[Show abstract][Hide abstract] ABSTRACT: To present a series of evidence-based, consensus guidelines for veterinary CPR in dogs and cats.
Standardized, systematic evaluation of the literature, categorization of relevant articles according to level of evidence and quality, and development of consensus on conclusions for application of the concepts to clinical practice. Questions in five domains were examined: Preparedness and Prevention, Basic Life Support, Advanced Life Support, Monitoring, and Post-Cardiac Arrest Care. Standardized worksheet templates were used for each question, and the results reviewed by the domain members, by the RECOVER committee, and opened for comments by veterinary professionals for 4 weeks. Clinical guidelines were devised from these findings and again reviewed and commented on by the different entities within RECOVER as well as by veterinary professionals.
Academia, referral practice and general practice.
A total of 74 worksheets were prepared to evaluate questions across the five domains. A series of 101 individual clinical guidelines were generated. In addition, a CPR algorithm, resuscitation drug-dosing scheme, and postcardiac arrest care algorithm were developed.
Although many knowledge gaps were identified, specific clinical guidelines for small animal veterinary CPR were generated from this evidence-based process. Future work is needed to objectively evaluate the effects of these new clinical guidelines on CPR outcome, and to address the knowledge gaps identified through this process.
[Show abstract][Hide abstract] ABSTRACT: To describe the methodology used by the Reassessment Campaign on Veterinary Resuscitation (RECOVER) to evaluate the scientific evidence relevant to small animal CPR and to compose consensus-based clinical CPR guidelines for dogs and cats.
This report is part of a series of 7 articles on the RECOVER evidence and knowledge gap analysis and consensus-based small animal CPR guidelines. It describes the organizational structure of RECOVER, the evaluation process employed, consisting of standardized literature searches, the analysis of relevant articles according to study design, species and predefined quality markers, and the drafting of clinical CPR guidelines based on these data. Therefore, this article serves as the methodology section for the subsequent 6 RECOVER articles.
Academia, referral practice.
RECOVER is a collaborative initiative that systematically evaluated the evidence on 74 topics relevant to small animal CPR and generated 101 clinical CPR guidelines from this analysis. All primary contributors were veterinary specialists, approximately evenly split between academic institutions and private referral practices. The evidence evaluation and guideline drafting processes were conducted according to a predefined sequence of steps designed to reduce bias and increase the repeatability of the findings, including multiple levels of review, culminating in a consensus process. Many knowledge gaps were identified that will allow prioritization of research efforts in veterinary CPR.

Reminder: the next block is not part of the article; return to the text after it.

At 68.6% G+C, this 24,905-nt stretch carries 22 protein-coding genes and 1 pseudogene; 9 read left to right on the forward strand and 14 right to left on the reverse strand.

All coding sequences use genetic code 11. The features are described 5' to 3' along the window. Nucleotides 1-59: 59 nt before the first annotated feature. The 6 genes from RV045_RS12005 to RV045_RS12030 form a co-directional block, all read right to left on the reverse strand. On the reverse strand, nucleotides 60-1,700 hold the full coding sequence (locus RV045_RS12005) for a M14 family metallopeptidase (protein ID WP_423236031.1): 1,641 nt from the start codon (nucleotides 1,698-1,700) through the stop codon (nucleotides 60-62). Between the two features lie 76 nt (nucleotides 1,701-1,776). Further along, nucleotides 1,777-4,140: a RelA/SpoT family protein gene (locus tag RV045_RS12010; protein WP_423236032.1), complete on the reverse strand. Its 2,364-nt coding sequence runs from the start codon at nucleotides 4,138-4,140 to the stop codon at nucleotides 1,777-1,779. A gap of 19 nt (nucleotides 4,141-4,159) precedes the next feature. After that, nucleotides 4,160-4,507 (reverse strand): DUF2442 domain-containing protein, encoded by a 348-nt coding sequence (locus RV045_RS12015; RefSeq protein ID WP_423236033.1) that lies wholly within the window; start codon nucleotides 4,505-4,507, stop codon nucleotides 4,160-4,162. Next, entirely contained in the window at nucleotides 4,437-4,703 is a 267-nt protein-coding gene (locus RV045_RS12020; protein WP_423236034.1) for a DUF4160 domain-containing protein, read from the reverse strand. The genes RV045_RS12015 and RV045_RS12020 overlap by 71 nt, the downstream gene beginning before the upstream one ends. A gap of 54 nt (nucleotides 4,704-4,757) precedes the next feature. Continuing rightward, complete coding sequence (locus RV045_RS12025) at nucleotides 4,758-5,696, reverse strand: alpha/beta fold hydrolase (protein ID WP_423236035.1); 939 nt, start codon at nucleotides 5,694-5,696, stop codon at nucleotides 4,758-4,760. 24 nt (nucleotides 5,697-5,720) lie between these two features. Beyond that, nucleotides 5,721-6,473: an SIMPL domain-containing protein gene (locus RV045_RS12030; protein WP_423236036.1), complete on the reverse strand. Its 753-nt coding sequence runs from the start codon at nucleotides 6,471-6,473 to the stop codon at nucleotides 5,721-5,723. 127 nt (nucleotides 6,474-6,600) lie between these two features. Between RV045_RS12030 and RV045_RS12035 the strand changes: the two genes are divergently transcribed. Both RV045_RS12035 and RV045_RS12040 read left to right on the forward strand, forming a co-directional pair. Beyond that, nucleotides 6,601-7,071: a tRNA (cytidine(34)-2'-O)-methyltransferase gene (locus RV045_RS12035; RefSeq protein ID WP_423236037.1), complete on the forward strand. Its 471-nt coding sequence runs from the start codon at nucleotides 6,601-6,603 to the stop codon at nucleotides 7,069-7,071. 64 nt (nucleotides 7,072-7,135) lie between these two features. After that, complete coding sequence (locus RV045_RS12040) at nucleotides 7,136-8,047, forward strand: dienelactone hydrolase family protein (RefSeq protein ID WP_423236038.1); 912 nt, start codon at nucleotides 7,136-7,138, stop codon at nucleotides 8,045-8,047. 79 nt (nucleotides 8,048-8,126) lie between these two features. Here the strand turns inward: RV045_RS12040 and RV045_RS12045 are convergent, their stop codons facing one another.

Collaborative systematic evidence review is organizationally challenging but feasible and effective in veterinary medicine. More experience is needed to refine the process.
[Show abstract][Hide abstract] ABSTRACT: To systematically examine the evidence on patient monitoring before, during, and following veterinary CPR and to identify scientific knowledge gaps.
Standardized, systematic evaluation of the literature, categorization of relevant articles according to level of evidence and quality, and development of consensus on conclusions for application of the concepts to clinical practice. Relevant questions were answered on a worksheet template and reviewed by the Reassessment Campaign on Veterinary Resuscitation (RECOVER) monitoring domain members, by the RECOVER committee and opened for comments by veterinary professionals for 3 months.
Academia, referral practice, and general practice.
Eighteen worksheets evaluated monitoring practices relevant for diagnosing cardiopulmonary arrest (CPA), monitoring CPR efforts, identifying return of spontaneous circulation (ROSC), and post-ROSC monitoring.
Although veterinary clinical trials are lacking, experimental literature using canine models and human clinical trials provided relevant data. The major conclusions from this analysis of the literature highlight the utility of end-tidal carbon dioxide (EtCO(2)) monitoring to identify ROSC and possibly to evaluate quality of CPR. In addition, recommendations for ECG analysis during CPR were addressed. Unless the patient is instrumented at the time of CPA, other monitoring devices (eg, Doppler flow probe) are likely not useful for diagnosis of CPA, and the possibility of pulseless electrical activity makes ECG inappropriate as a sole diagnostic tool. Optimal monitoring of the intra- and postcardiac arrest patient remains to be determined in clinical veterinary medicine, and further evaluation of the prognostic and prescriptive utility of EtCO(2) monitoring will provide material for future studies in veterinary CPR.
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